The FTC’s application of Section 5 authority to challenge exclusionary vertical restraints

Vertical practices can be either procompetitive or anticompetitive, depending on the circumstances

The antitrust division of the Department of Justice (DOJ), the Federal Trade Commission (FTC) and state attorneys general are responsible for enforcing nonmerger government antitrust issues. The DOJ has the exclusive authority to enforce the provisions of the Sherman Act, and the FTC has the authority to challenge “unfair methods of competition” under Section 5 of the FTC Act.

The language of Section 5 of the FTC Act is broader than that of Section 2 of the Sherman Act. Until recently, however, Section 5 of the FTC Act did not play a significant role in single-firm antitrust enforcement. Federal enforcement policy between the 1940s and the 1970s took an expansive view of liability under Section 2 of the Sherman Act in challenging anticompetitive single-firm conduct. Consequently, there was less need for the broader language of Section 5.

The vertical practices involved in these cases can have procompetitive or anticompetitive explanations depending on the particular facts and circumstances of each situation. Exclusive dealing—the practice the FTC alleged was anticompetitive in the cases involving Transitions Optical and McWane and Sigma—is an arrangement that prevents a distributor from selling another manufacturer’s products. Exclusive distributorship, which was the focus of the case involving Pool Corp., is an arrangement that prevents a manufacturer from selling its products through a different distributor.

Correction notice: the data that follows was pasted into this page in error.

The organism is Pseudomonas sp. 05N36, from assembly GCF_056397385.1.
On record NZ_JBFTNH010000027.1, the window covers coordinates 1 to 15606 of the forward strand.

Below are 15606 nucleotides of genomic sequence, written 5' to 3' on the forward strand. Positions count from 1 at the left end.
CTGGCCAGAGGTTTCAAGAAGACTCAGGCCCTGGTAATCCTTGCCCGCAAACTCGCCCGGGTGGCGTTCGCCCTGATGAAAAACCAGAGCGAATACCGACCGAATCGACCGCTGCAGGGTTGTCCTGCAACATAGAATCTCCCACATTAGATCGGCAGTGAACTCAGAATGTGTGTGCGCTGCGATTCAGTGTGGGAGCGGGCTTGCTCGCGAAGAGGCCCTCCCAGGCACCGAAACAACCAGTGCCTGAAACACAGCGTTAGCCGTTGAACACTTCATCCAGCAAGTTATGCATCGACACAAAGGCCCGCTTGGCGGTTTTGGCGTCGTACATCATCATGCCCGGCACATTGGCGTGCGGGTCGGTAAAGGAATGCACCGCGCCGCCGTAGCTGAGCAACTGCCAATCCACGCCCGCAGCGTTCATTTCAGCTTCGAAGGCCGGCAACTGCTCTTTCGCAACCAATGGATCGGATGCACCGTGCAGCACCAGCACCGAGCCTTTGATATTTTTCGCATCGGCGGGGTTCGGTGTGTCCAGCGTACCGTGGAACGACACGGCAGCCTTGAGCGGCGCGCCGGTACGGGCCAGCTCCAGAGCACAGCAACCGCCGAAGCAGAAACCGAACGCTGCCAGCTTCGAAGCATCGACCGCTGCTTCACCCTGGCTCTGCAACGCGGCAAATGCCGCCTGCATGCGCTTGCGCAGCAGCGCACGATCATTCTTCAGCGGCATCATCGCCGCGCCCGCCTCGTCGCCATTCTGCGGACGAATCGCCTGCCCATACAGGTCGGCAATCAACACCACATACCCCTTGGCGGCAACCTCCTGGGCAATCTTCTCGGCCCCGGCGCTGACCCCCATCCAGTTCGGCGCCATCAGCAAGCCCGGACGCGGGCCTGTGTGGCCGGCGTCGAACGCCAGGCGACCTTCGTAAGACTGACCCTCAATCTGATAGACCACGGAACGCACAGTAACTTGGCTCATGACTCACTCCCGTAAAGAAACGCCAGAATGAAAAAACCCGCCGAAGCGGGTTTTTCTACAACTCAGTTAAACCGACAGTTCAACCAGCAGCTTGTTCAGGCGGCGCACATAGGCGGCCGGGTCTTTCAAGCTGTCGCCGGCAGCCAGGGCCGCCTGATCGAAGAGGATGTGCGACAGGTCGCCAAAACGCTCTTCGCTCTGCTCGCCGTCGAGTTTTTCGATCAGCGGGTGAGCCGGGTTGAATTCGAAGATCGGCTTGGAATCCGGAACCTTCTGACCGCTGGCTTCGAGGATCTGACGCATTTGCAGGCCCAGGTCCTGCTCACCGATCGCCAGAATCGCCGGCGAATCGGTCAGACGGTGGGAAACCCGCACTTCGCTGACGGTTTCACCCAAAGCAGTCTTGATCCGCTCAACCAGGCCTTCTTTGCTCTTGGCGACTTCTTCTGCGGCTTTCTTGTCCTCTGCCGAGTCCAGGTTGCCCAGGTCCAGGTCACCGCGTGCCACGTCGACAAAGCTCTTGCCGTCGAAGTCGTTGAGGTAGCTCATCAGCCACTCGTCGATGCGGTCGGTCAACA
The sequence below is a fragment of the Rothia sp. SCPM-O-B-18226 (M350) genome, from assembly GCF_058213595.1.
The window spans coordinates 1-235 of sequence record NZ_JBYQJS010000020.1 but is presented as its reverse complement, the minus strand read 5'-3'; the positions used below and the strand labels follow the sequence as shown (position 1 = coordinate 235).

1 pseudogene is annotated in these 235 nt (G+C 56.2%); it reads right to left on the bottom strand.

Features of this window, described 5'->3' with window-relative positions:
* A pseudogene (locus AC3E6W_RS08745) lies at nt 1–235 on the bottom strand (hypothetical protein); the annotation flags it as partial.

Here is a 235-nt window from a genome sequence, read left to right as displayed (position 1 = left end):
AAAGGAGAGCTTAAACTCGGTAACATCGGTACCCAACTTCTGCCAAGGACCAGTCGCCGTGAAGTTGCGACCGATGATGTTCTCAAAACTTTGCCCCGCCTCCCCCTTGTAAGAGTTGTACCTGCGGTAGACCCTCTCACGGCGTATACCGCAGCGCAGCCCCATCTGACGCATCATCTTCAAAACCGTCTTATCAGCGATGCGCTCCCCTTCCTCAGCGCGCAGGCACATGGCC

A procompetitive logic for both these arrangements is to prevent free riding that would otherwise reduce competition. A free-riding problem for manufacturers is created if a dealer uses a manufacturer’s investment, such as salesperson training or advertising that brings customers to the dealer, to sell a rival manufacturer’s product. Unchecked, the effect of this conduct would be to reduce the procompetitive investment by the manufacturer. Similarly, a free-riding problem for dealers is created if a manufacturer allows other dealers to benefit from a dealer’s investments that increase the demand for the manufacturer’s products (e.g., brand promotion, customer service, etc.). These practices also can have an anticompetitive impact if the exclusivity restrictions are applied when these efficiency justifications are absent or weak.

Contributing Author

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Kıvanç Kırgız

Kıvanç Kırgız is a principal in Cornerstone Research’s Washington, DC, office. Dr. Kırgız has worked on many large-scale antitrust matters involving allegations of collusion,...

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Contributing Author

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Çağatay Koç

Çağatay Koç is a senior economist in the Washington, DC, office of Cornerstone Research. Dr. Koç has assessed competition issues across various industries and spent...

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